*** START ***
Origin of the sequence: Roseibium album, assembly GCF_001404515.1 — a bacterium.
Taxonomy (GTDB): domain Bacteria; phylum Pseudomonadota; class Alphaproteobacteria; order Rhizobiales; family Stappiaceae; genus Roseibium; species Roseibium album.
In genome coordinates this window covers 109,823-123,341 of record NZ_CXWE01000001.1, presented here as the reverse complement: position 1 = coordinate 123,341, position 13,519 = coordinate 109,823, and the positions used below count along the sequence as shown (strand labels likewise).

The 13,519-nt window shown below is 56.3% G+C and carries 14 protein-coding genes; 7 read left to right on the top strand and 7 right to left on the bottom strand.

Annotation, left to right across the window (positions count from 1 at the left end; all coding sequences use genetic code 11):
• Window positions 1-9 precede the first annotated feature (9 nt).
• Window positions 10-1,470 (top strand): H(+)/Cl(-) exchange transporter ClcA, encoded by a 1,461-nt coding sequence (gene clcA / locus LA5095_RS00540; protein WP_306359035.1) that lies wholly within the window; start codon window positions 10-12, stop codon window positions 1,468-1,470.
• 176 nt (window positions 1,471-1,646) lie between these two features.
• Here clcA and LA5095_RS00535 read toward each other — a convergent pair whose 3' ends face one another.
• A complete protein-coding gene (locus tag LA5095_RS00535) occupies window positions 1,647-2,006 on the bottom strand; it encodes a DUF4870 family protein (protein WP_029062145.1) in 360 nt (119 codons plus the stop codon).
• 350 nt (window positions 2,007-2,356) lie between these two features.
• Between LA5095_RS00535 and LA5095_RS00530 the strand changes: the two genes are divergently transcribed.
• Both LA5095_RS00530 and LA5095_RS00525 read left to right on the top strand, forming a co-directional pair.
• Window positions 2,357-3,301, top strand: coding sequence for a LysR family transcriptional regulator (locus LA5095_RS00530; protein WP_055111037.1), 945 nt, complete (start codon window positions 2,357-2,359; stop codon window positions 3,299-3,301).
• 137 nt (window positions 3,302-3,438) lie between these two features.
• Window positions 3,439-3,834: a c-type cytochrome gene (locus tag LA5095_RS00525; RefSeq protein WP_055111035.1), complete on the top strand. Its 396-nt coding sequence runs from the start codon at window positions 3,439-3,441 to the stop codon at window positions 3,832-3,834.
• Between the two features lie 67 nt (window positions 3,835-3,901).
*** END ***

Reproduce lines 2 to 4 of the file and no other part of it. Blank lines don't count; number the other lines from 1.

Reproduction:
Taxonomy (GTDB): domain Bacteria; phylum Pseudomonadota; class Alphaproteobacteria; order Rhizobiales; family Stappiaceae; genus Roseibium; species Roseibium album.
In genome coordinates this window covers 109,823-123,341 of record NZ_CXWE01000001.1, presented here as the reverse complement: position 1 = coordinate 123,341, position 13,519 = coordinate 109,823, and the positions used below count along the sequence as shown (strand labels likewise).

The 13,519-nt window shown below is 56.3% G+C and carries 14 protein-coding genes; 7 read left to right on the top strand and 7 right to left on the bottom strand.